From Sheryl Ring at FanGraphs on January 31, 2019, with mention of SABR member Nathaniel Grow:
Last year, Nathaniel Grow and I each wrote that it looked like the longstanding battle over minor league wages might be on the verge of ending with the passage by Congress of the Save America’s Pastime Act, a statute that had the dual effect of capping minor league players’ pay and threatening the existence of Independent Leagues. Despite Major League Baseball’s success in lobbying for and obtaining passage of the Act, it seems that the league isn’t done yet, moving its fight from the federal level to the states.
Last week, Ben Giles of the Arizona Capital Times reported that MLB is backing a bill introduced in the state legislature by Representative T.J. Shope that would exempt minor leaguers from Arizona’s state minimum wage laws.
HB 2180 would carve out minor league baseball players in Arizona law by enshrining the exemption in federal law in state statute. If signed into law, the bill also applies retroactively, meaning teams would be free from liability against any prior claims that the law was violated.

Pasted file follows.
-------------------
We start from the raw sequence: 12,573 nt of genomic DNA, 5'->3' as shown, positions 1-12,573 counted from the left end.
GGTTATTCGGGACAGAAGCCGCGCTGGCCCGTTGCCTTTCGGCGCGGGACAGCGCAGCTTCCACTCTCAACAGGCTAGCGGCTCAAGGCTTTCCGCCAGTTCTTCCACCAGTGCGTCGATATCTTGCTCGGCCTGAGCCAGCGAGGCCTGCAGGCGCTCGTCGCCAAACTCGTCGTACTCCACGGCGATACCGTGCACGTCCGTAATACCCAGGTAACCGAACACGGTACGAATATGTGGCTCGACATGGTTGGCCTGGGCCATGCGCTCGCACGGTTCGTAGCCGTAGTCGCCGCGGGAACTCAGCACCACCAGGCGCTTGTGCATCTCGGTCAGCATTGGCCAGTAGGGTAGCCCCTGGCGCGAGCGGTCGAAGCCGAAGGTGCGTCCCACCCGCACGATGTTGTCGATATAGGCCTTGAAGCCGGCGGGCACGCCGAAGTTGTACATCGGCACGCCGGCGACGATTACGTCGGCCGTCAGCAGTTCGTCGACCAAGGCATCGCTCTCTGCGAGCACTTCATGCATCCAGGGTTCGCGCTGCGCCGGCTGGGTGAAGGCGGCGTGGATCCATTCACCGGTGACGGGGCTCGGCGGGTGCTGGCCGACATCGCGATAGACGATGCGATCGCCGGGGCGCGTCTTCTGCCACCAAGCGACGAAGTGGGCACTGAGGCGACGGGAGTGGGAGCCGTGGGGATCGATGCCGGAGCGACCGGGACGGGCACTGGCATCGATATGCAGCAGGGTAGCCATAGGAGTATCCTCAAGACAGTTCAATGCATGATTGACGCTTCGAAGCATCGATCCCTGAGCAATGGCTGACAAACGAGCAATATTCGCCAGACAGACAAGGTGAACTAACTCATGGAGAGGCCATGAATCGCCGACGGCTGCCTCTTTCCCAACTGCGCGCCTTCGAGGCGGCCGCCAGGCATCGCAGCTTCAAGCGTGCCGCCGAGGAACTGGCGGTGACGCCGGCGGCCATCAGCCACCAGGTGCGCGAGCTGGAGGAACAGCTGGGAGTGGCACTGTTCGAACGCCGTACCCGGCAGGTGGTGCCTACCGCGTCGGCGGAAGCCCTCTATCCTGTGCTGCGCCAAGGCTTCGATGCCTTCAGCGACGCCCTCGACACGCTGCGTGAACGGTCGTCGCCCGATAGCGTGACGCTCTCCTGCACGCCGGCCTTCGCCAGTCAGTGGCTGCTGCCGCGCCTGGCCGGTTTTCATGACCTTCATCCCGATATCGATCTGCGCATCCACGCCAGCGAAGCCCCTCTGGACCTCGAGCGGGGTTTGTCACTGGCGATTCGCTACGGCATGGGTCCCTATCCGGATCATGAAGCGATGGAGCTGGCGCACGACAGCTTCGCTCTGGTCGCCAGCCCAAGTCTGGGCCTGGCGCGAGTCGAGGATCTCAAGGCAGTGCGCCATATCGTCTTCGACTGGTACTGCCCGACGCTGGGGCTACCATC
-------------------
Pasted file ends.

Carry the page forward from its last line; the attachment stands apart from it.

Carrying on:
Now, you might be wondering why MLB is going to such lengths to exempt minor leaguers from state minimum wage laws when the federal statute is already on the books. The answer is pretty straightforward. Even though there is a federal minimum wage – it is set at $7.25 per hour – states also have their own minimum wage laws, many of which require higher hourly rates than the federal statutory minimum. The way the law is written, the federal minimum wage acts as a floor, meaning that a state is legally allowed to require a wage that is greater than the federal wage, but can’t have a minimum wage that falls below it.
Read the full article here: https://blogs.fangraphs.com/the-minor-league-wage-battle-isnt-over-after-all/
Originally published: February 1, 2019. Last Updated: February 1, 2019.